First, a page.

Political Threat and Immigration: Party Identification, Demographic Context, and Immigration Policy Preference


  • *Direct correspondence to George Hawley, Department of Political Science, University of Houston, 4800 Calhoun Rd., Houston, TX 77204 〈george.hawley@gmail.com〉. For their helpful comments, the author thanks Jennifer Clark, Jarron Saint Onge, Robert Lineberry, and the anonymous reviewers.


Objective. I propose that the effect of partisanship on views on immigration is context dependent. I argue that Republicans in counties experiencing high levels of immigration are more likely to support new immigration restrictions in contrast to Democrats and Independents than Republicans in counties with a relatively small foreign-born population, and I suspect this is the case because Republicans in high-immigration counties feel politically threatened by the foreign-born residents, who are more likely to support Democratic candidates.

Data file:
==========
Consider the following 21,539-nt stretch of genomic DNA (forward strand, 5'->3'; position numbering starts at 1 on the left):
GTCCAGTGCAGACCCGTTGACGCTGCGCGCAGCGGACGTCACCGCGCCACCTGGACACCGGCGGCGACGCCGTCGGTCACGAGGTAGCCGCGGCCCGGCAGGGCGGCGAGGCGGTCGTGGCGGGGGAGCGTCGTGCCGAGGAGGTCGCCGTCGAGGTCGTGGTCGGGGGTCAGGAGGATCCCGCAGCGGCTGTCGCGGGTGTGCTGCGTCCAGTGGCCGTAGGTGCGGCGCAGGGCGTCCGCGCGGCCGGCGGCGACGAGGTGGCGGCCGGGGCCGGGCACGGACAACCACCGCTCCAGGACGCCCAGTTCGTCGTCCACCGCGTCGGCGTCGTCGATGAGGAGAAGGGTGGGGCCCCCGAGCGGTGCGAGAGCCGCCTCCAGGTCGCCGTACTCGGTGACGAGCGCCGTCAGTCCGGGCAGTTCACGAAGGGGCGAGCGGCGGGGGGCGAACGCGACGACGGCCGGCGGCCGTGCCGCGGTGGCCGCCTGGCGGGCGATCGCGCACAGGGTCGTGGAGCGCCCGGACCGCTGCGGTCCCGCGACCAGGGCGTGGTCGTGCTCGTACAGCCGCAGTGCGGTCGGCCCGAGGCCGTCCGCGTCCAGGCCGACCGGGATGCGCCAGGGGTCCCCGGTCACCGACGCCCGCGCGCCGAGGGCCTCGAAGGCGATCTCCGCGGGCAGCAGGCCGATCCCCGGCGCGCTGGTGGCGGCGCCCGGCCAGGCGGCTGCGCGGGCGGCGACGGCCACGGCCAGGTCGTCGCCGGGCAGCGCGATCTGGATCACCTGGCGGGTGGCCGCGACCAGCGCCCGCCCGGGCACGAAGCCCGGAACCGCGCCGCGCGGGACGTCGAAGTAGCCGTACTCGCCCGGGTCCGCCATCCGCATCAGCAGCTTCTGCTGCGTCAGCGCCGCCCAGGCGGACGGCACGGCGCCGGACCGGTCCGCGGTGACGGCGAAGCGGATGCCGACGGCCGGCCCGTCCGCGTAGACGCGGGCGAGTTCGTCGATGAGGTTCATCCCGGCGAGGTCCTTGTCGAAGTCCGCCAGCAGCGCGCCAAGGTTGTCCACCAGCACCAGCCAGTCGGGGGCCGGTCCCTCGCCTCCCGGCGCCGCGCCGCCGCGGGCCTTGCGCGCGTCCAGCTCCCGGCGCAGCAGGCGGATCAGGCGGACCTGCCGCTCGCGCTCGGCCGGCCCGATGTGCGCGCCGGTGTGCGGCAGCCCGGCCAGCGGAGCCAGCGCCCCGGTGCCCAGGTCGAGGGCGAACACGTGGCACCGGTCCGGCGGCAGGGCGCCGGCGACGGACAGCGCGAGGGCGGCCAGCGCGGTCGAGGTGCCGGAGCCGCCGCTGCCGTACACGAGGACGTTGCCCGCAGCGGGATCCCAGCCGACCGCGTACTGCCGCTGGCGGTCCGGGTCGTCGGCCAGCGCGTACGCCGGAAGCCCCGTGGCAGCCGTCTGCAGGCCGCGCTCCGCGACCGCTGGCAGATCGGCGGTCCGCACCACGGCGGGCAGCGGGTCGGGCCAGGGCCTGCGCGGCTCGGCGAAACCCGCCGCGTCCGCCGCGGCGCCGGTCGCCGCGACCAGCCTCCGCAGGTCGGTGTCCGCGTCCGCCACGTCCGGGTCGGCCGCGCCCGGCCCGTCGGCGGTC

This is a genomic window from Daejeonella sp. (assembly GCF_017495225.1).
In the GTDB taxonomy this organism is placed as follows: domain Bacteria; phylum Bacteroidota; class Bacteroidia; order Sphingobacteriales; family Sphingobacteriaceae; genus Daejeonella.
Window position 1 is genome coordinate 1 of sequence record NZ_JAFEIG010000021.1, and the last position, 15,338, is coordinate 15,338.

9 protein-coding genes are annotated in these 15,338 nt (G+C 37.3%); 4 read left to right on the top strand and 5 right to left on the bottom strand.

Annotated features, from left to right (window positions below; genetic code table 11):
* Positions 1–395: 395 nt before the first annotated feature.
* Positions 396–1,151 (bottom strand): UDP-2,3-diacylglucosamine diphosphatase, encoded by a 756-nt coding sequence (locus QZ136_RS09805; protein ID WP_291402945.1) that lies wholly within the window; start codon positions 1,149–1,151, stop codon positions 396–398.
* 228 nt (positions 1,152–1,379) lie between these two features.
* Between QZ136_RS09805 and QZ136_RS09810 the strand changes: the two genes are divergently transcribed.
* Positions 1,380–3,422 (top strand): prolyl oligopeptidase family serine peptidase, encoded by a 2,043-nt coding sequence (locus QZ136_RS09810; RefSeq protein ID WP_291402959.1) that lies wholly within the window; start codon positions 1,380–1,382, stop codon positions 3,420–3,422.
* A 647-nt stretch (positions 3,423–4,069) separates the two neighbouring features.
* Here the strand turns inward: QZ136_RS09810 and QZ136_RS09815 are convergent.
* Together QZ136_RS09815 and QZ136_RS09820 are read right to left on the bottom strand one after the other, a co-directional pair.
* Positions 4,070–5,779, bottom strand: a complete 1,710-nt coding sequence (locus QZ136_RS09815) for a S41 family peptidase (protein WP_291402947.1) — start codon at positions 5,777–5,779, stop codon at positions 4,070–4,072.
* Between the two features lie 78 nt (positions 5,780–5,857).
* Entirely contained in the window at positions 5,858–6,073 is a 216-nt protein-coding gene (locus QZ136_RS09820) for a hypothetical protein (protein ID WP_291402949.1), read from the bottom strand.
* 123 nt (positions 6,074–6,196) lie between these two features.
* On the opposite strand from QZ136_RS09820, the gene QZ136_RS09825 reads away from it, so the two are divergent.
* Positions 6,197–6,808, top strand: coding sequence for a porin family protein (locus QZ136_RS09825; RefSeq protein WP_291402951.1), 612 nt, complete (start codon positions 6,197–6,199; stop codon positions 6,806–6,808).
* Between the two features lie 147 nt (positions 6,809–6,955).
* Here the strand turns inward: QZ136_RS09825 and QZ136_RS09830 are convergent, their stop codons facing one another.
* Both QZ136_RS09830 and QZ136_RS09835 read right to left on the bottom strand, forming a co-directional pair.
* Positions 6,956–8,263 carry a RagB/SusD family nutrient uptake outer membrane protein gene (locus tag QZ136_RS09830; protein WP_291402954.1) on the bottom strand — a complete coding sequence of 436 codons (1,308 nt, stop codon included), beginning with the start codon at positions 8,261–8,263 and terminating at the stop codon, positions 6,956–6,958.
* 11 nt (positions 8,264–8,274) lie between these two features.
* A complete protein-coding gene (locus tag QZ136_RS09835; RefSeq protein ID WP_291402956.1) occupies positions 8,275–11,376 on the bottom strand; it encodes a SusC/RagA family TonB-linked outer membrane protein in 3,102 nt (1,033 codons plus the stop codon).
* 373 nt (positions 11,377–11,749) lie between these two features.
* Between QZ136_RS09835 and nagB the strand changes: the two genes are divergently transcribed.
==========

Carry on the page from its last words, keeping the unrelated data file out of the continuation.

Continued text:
Method. To test this theory, I create hierarchical logit models of views on immigration policy in which individual party identification interacts with the size of the local immigrant population. Individual-level data were drawn from the 2004 National Annenberg Election Survey and county-level contextual variables from the U.S. Census Bureau.

Results. I find that the effect of partisanship on individual views on immigration is context dependent; native-born Republicans are more likely to support immigration restrictions when their local community has a large immigrant population and Democrats less likely.

Conclusion. In areas where immigration levels are low, partisanship is a weak predictor of immigration views. As the foreign-born population increases, however, the views of Republicans, Democrats, and Independents increasingly diverge.